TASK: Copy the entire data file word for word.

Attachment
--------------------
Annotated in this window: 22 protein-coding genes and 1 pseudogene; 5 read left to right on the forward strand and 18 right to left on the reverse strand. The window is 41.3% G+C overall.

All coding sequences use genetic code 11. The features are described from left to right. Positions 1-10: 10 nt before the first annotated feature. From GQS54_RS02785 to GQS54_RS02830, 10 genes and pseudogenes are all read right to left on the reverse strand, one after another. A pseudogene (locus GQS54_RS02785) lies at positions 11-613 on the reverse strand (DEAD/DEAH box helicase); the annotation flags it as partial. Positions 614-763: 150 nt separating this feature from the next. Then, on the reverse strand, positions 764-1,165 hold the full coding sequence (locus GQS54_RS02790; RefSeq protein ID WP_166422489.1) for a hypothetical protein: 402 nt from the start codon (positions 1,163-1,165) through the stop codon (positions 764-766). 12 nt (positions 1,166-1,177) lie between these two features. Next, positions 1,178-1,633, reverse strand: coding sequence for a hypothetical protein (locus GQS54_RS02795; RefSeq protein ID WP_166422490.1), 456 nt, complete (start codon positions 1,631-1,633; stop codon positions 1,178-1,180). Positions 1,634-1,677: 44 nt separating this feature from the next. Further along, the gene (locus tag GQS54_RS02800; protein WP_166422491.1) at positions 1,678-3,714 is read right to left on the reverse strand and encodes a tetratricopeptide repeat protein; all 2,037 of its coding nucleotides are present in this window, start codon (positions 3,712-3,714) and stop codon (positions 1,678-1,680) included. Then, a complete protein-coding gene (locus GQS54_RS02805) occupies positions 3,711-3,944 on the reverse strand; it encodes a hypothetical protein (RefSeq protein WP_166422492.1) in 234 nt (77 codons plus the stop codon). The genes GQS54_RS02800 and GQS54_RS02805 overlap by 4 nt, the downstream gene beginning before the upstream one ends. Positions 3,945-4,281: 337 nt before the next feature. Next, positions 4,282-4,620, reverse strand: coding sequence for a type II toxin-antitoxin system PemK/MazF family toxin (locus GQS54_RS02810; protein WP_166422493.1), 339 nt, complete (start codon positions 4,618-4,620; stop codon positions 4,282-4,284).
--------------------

Annotated in this window: 22 protein-coding genes and 1 pseudogene; 5 read left to right on the forward strand and 18 right to left on the reverse strand. The window is 41.3% G+C overall.

All coding sequences use genetic code 11. The features are described from left to right. Positions 1-10: 10 nt before the first annotated feature. From GQS54_RS02785 to GQS54_RS02830, 10 genes and pseudogenes are all read right to left on the reverse strand, one after another. A pseudogene (locus GQS54_RS02785) lies at positions 11-613 on the reverse strand (DEAD/DEAH box helicase); the annotation flags it as partial. Positions 614-763: 150 nt separating this feature from the next. Then, on the reverse strand, positions 764-1,165 hold the full coding sequence (locus GQS54_RS02790; RefSeq protein ID WP_166422489.1) for a hypothetical protein: 402 nt from the start codon (positions 1,163-1,165) through the stop codon (positions 764-766). 12 nt (positions 1,166-1,177) lie between these two features. Next, positions 1,178-1,633, reverse strand: coding sequence for a hypothetical protein (locus GQS54_RS02795; RefSeq protein ID WP_166422490.1), 456 nt, complete (start codon positions 1,631-1,633; stop codon positions 1,178-1,180). Positions 1,634-1,677: 44 nt separating this feature from the next. Further along, the gene (locus tag GQS54_RS02800; protein WP_166422491.1) at positions 1,678-3,714 is read right to left on the reverse strand and encodes a tetratricopeptide repeat protein; all 2,037 of its coding nucleotides are present in this window, start codon (positions 3,712-3,714) and stop codon (positions 1,678-1,680) included. Then, a complete protein-coding gene (locus GQS54_RS02805) occupies positions 3,711-3,944 on the reverse strand; it encodes a hypothetical protein (RefSeq protein WP_166422492.1) in 234 nt (77 codons plus the stop codon). The genes GQS54_RS02800 and GQS54_RS02805 overlap by 4 nt, the downstream gene beginning before the upstream one ends. Positions 3,945-4,281: 337 nt before the next feature. Next, positions 4,282-4,620, reverse strand: coding sequence for a type II toxin-antitoxin system PemK/MazF family toxin (locus GQS54_RS02810; protein WP_166422493.1), 339 nt, complete (start codon positions 4,618-4,620; stop codon positions 4,282-4,284).